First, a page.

According to Chinese historiographical tradition, each new dynasty would compose the history of the preceding dynasty, culminating in the Twenty-Four Histories. This tradition was maintained even after the Xinhai Revolution overthrew the Qing dynasty in favor of a republic. However, the attempt by the Republicans to draft the history of the Qing was disrupted by the Chinese Civil War, which resulted in the political division of China into the People's Republic of China on mainland China and the Republic of China on Taiwan.
Dynastic rule in China collapsed in AD 1912 when the Republic of China superseded the Qing dynasty following the success of the Xinhai Revolution. While there were attempts after the Xinhai Revolution to reinstate dynastic rule in China, such as the Empire of China (AD 1915–1916) and the Manchu Restoration (AD 1917), they were unsuccessful at consolidating their rule and gaining political legitimacy. Similarly, the Manchukuo (AD 1932–1945; monarchy since AD 1934), a puppet state of the Empire of Japan during World War II with limited diplomatic recognition, is not regarded as a legitimate regime. Ergo, historians usually consider the abdication of the Xuantong Emperor on 12 February 1912 as the end of the Chinese dynastic system. Dynastic rule in China lasted almost four millennia.
China was divided during multiple periods in its history, with different regions ruled by different dynasties. Political division existed during the Three Kingdoms, the Sixteen Kingdoms, the Northern and Southern dynasties, and the Five Dynasties and Ten Kingdoms periods, among others.
Relations between Chinese dynasties during periods of division often revolved around political legitimacy, which was derived from the doctrine of the Mandate of Heaven. Dynasties ruled by ethnic Han would proclaim rival dynasties founded by other ethnicities as illegitimate, usually justified based on the concept of Hua–Yi distinction. On the other hand, many dynasties of non-Han origin saw themselves as the legitimate dynasty of China and often sought to portray themselves as the true inheritor of Chinese culture and history. Traditionally, only regimes deemed as "legitimate" or "orthodox" (正統; zhèngtǒng) are termed cháo (朝; "dynasty"); "illegitimate" or "unorthodox" regimes are referred to as guó (國; usually translated as either "state" or "kingdom"[b]), even if these regimes were dynastic in nature. The political legitimacy status of some of these dynasties remain contentious among modern scholars.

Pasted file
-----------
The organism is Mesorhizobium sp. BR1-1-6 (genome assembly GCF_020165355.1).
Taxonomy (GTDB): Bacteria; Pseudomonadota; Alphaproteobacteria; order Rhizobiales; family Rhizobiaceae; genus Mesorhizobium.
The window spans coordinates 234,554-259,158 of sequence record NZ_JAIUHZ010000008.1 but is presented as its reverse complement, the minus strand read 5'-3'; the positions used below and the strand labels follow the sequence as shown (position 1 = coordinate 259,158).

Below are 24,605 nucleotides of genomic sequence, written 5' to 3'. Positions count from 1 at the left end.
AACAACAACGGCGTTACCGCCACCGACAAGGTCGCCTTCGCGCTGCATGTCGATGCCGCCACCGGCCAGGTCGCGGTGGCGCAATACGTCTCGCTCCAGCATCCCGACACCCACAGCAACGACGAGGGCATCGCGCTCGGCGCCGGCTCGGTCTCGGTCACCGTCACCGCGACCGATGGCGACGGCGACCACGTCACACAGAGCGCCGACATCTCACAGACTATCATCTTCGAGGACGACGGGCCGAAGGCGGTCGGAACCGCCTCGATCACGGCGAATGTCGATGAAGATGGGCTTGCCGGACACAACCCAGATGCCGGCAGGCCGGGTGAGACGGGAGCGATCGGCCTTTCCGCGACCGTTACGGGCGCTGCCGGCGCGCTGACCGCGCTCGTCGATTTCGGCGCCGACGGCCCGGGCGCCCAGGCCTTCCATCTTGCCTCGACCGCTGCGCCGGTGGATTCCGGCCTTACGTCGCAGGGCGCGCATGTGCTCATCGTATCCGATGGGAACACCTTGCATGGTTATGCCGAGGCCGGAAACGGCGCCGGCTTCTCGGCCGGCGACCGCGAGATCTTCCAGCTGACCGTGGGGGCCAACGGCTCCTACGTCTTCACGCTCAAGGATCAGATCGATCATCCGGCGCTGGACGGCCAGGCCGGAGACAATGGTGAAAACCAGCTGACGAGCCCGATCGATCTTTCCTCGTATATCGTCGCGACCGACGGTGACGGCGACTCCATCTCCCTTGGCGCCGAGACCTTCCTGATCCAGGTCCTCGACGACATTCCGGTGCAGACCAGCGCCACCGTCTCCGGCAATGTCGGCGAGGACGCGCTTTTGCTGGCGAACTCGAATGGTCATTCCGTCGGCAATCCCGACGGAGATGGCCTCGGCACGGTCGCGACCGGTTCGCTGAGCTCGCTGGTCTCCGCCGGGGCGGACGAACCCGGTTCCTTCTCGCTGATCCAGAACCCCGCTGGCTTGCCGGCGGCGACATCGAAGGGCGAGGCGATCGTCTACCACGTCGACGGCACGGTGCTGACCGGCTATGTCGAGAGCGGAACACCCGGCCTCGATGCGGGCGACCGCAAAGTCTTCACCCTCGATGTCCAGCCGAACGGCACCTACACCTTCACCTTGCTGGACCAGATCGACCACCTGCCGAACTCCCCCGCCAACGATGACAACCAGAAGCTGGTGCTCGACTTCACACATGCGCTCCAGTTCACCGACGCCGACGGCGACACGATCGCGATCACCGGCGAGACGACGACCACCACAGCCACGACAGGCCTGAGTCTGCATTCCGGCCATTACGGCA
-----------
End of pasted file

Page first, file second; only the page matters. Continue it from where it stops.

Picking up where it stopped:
Such legitimacy dispute existed during the following periods:
While periods of disunity often resulted in heated debates among officials and historians over which dynasty could and should be considered orthodox, the Northern Song statesman Ouyang Xiu propounded that such orthodoxy existed in a state of limbo during fragmented periods and was restored after political unification was achieved. From this perspective, the Song dynasty possessed legitimacy by virtue of its ability to end the Five Dynasties and Ten Kingdoms period despite not having succeeded the orthodoxy from the Later Zhou. Similarly, Ouyang considered the concept of orthodoxy to be in oblivion during the Three Kingdoms, the Sixteen Kingdoms, and the Northern and Southern dynasties periods.
As most Chinese historiographical sources uphold the idea of unilineal dynastic succession, only one dynasty could be considered orthodox at any given time. Most modern sources consider the legitimate line of succession to be as follows:
These historical legitimacy disputes are similar to the modern competing claims of legitimacy by the People's Republic of China based in Beijing and the Republic of China based in Taipei. Both regimes formally adhere to the One-China policy and claim to be the sole legitimate representative of the whole of China.